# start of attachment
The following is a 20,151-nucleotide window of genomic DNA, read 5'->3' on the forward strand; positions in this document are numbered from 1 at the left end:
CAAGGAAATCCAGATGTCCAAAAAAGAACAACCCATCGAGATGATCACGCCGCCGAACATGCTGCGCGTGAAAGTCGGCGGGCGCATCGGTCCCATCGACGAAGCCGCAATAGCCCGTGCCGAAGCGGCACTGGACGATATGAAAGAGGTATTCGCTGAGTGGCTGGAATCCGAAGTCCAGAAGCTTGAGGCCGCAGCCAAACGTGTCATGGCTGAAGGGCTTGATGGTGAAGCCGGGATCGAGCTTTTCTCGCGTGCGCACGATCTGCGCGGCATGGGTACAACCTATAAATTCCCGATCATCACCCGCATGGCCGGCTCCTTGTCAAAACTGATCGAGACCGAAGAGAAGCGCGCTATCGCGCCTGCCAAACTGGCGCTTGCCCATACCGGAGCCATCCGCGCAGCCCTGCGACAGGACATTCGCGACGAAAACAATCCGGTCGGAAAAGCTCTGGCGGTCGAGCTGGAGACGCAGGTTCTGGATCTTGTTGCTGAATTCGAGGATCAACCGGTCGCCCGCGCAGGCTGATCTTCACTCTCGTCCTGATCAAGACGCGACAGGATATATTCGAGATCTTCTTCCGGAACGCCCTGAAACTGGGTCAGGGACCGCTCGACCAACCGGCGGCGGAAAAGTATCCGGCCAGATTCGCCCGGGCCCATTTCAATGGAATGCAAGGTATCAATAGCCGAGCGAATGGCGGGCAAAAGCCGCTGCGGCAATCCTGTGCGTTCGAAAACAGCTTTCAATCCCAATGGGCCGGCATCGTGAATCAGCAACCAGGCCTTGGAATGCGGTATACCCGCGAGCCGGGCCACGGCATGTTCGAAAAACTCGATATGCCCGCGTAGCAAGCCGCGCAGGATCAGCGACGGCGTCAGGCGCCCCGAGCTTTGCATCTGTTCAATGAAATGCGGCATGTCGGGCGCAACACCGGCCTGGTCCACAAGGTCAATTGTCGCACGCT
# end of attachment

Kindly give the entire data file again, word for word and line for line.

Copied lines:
The following is a 20,151-nucleotide window of genomic DNA, read 5'->3' on the forward strand; positions in this document are numbered from 1 at the left end:
CAAGGAAATCCAGATGTCCAAAAAAGAACAACCCATCGAGATGATCACGCCGCCGAACATGCTGCGCGTGAAAGTCGGCGGGCGCATCGGTCCCATCGACGAAGCCGCAATAGCCCGTGCCGAAGCGGCACTGGACGATATGAAAGAGGTATTCGCTGAGTGGCTGGAATCCGAAGTCCAGAAGCTTGAGGCCGCAGCCAAACGTGTCATGGCTGAAGGGCTTGATGGTGAAGCCGGGATCGAGCTTTTCTCGCGTGCGCACGATCTGCGCGGCATGGGTACAACCTATAAATTCCCGATCATCACCCGCATGGCCGGCTCCTTGTCAAAACTGATCGAGACCGAAGAGAAGCGCGCTATCGCGCCTGCCAAACTGGCGCTTGCCCATACCGGAGCCATCCGCGCAGCCCTGCGACAGGACATTCGCGACGAAAACAATCCGGTCGGAAAAGCTCTGGCGGTCGAGCTGGAGACGCAGGTTCTGGATCTTGTTGCTGAATTCGAGGATCAACCGGTCGCCCGCGCAGGCTGATCTTCACTCTCGTCCTGATCAAGACGCGACAGGATATATTCGAGATCTTCTTCCGGAACGCCCTGAAACTGGGTCAGGGACCGCTCGACCAACCGGCGGCGGAAAAGTATCCGGCCAGATTCGCCCGGGCCCATTTCAATGGAATGCAAGGTATCAATAGCCGAGCGAATGGCGGGCAAAAGCCGCTGCGGCAATCCTGTGCGTTCGAAAACAGCTTTCAATCCCAATGGGCCGGCATCGTGAATCAGCAACCAGGCCTTGGAATGCGGTATACCCGCGAGCCGGGCCACGGCATGTTCGAAAAACTCGATATGCCCGCGTAGCAAGCCGCGCAGGATCAGCGACGGCGTCAGGCGCCCCGAGCTTTGCATCTGTTCAATGAAATGCGGCATGTCGGGCGCAACACCGGCCTGGTCCACAAGGTCAATTGTCGCACGCT